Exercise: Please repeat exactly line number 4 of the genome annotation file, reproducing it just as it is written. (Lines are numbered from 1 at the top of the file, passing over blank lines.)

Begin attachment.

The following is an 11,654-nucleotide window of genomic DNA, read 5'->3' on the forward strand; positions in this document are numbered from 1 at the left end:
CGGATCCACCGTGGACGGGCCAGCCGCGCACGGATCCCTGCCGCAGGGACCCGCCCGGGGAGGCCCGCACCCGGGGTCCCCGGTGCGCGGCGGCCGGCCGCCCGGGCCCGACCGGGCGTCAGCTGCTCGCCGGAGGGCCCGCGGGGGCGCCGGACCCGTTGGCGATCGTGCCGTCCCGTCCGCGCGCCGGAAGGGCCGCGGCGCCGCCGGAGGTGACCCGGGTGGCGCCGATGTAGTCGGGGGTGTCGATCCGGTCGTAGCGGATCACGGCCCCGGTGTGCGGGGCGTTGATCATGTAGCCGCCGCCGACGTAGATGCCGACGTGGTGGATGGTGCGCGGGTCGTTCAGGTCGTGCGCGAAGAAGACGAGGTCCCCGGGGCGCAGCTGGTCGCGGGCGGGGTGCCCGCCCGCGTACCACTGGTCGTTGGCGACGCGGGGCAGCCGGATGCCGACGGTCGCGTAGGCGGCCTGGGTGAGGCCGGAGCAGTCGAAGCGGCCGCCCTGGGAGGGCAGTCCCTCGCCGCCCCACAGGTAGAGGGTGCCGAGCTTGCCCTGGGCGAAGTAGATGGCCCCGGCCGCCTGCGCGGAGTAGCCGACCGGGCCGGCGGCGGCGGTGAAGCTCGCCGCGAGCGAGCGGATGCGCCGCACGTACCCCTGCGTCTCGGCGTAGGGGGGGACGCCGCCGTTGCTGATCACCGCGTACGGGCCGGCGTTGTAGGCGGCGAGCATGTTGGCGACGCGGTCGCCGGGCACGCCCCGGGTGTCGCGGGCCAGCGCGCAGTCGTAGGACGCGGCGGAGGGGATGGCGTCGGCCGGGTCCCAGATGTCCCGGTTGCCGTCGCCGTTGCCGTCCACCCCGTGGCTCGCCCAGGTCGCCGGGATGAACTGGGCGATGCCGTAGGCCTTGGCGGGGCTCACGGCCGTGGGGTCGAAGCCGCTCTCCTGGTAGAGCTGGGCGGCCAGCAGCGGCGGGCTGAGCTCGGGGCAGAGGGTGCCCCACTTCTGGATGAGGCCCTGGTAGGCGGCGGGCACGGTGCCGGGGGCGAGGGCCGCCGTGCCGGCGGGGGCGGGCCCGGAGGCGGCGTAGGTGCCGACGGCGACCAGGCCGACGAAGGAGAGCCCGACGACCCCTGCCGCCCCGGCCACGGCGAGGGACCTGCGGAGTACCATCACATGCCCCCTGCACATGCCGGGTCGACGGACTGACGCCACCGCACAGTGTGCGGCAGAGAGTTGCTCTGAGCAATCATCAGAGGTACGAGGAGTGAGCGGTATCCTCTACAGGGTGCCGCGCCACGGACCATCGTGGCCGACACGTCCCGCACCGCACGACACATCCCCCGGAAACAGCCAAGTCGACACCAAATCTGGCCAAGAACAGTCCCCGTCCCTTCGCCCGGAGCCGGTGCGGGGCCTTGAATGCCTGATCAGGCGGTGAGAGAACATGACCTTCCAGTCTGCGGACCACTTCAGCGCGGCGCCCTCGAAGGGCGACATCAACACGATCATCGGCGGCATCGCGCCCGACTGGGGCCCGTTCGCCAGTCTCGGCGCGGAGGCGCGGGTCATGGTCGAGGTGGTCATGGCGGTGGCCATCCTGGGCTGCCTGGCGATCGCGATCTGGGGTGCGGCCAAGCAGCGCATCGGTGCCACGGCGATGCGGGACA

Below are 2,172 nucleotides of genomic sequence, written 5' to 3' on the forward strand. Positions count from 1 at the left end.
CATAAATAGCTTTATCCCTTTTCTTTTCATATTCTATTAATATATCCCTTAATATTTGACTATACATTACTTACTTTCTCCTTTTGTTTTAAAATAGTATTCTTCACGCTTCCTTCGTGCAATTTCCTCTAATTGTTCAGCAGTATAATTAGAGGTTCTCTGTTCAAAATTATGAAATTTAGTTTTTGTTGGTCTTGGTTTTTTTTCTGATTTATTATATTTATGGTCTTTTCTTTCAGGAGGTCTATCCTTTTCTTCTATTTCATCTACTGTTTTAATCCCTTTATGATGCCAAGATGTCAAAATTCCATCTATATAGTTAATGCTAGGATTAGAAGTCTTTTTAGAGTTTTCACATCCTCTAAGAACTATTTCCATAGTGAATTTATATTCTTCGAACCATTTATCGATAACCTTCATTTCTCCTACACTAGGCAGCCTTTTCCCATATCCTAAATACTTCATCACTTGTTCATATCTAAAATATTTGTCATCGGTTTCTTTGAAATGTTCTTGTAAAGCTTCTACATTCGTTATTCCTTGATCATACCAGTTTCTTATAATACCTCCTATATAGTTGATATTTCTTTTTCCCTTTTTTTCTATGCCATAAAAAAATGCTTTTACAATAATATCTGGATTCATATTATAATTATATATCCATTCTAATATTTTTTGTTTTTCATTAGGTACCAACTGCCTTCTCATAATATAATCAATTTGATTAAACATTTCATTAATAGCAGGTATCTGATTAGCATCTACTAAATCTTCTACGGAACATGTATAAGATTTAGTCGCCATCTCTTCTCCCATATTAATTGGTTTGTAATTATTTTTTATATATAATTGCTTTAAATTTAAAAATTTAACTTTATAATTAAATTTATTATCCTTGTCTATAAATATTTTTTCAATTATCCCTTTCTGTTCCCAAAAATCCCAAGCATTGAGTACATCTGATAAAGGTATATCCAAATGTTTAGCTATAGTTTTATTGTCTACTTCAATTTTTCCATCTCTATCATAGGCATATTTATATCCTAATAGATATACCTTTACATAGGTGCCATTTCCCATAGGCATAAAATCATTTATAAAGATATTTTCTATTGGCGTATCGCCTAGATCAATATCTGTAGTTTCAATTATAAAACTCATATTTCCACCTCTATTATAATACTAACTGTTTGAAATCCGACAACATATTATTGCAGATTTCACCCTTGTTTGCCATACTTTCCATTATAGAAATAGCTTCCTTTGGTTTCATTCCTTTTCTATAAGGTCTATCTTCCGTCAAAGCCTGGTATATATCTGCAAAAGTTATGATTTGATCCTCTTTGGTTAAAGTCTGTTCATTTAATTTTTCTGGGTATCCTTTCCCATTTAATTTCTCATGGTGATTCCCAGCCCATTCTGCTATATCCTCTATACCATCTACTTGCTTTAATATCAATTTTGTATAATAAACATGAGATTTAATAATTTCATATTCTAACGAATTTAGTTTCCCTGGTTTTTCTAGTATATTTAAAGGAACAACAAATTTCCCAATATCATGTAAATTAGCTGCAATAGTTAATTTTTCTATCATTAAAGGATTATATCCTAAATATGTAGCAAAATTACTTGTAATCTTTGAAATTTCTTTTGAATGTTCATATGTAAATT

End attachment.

CATAAATAGCTTTATCCCTTTTCTTTTCATATTCTATTAATATATCCCTTAATATTTGACTATACATTACTTACTTTCTCCTTTTGTTTTAAAATAGTATTCTTCACGCTTCCTTCGTGCAATTTCCTCTAATTGTTCAGCAGTATAATTAGAGGTTCTCTGTTCAAAATTATGAAATTTAGTTTTTGTTGGTCTTGGTTTTTTTTCTGATTTATTATATTTATGGTCTTTTCTTTCAGGAGGTCTATCCTTTTCTTCTATTTCATCTACTGTTTTAATCCCTTTATGATGCCAAGATGTCAAAATTCCATCTATATAGTTAATGCTAGGATTAGAAGTCTTTTTAGAGTTTTCACATCCTCTAAGAACTATTTCCATAGTGAATTTATATTCTTCGAACCATTTATCGATAACCTTCATTTCTCCTACACTAGGCAGCCTTTTCCCATATCCTAAATACTTCATCACTTGTTCATATCTAAAATATTTGTCATCGGTTTCTTTGAAATGTTCTTGTAAAGCTTCTACATTCGTTATTCCTTGATCATACCAGTTTCTTATAATACCTCCTATATAGTTGATATTTCTTTTTCCCTTTTTTTCTATGCCATAAAAAAATGCTTTTACAATAATATCTGGATTCATATTATAATTATATATCCATTCTAATATTTTTTGTTTTTCATTAGGTACCAACTGCCTTCTCATAATATAATCAATTTGATTAAACATTTCATTAATAGCAGGTATCTGATTAGCATCTACTAAATCTTCTACGGAACATGTATAAGATTTAGTCGCCATCTCTTCTCCCATATTAATTGGTTTGTAATTATTTTTTATATATAATTGCTTTAAATTTAAAAATTTAACTTTATAATTAAATTTATTATCCTTGTCTATAAATATTTTTTCAATTATCCCTTTCTGTTCCCAAAAATCCCAAGCATTGAGTACATCTGATAAAGGTATATCCAAATGTTTAGCTATAGTTTTATTGTCTACTTCAATTTTTCCATCTCTATCATAGGCATATTTATATCCTAATAGATATACCTTTACATAGGTGCCATTTCCCATAGGCATAAAATCATTTATAAAGATATTTTCTATTGGCGTATCGCCTAGATCAATATCTGTAGTTTCAATTATAAAACTCATATTTCCACCTCTATTATAATACTAACTGTTTGAAATCCGACAACATATTATTGCAGATTTCACCCTTGTTTGCCATACTTTCCATTATAGAAATAGCTTCCTTTGGTTTCATTCCTTTTCTATAAGGTCTATCTTCCGTCAAAGCCTGGTATATATCTGCAAAAGTTATGATTTGATCCTCTTTGGTTAAAGTCTGTTCATTTAATTTTTCTGGGTATCCTTTCCCATTTAATTTCTCATGGTGATTCCCAGCCCATTCTGCTATATCCTCTATACCATCTACTTGCTTTAATATCAATTTTGTATAATAAACATGAGATTTAATAATTTCATATTCTAACGAATTTAGTTTCCCTGGTTTTTCTAGTATATTTAAAGGAACAACAAATTTCCCAATATCATGTAAATTAGCTGCAATAGTTAATTTTTCTATCATTAAAGGATTATATCCTAAATATGTAGCAAAATTACTTGTAATCTTTGAAATTTCTTTTGAATGTTCATATGTAAATT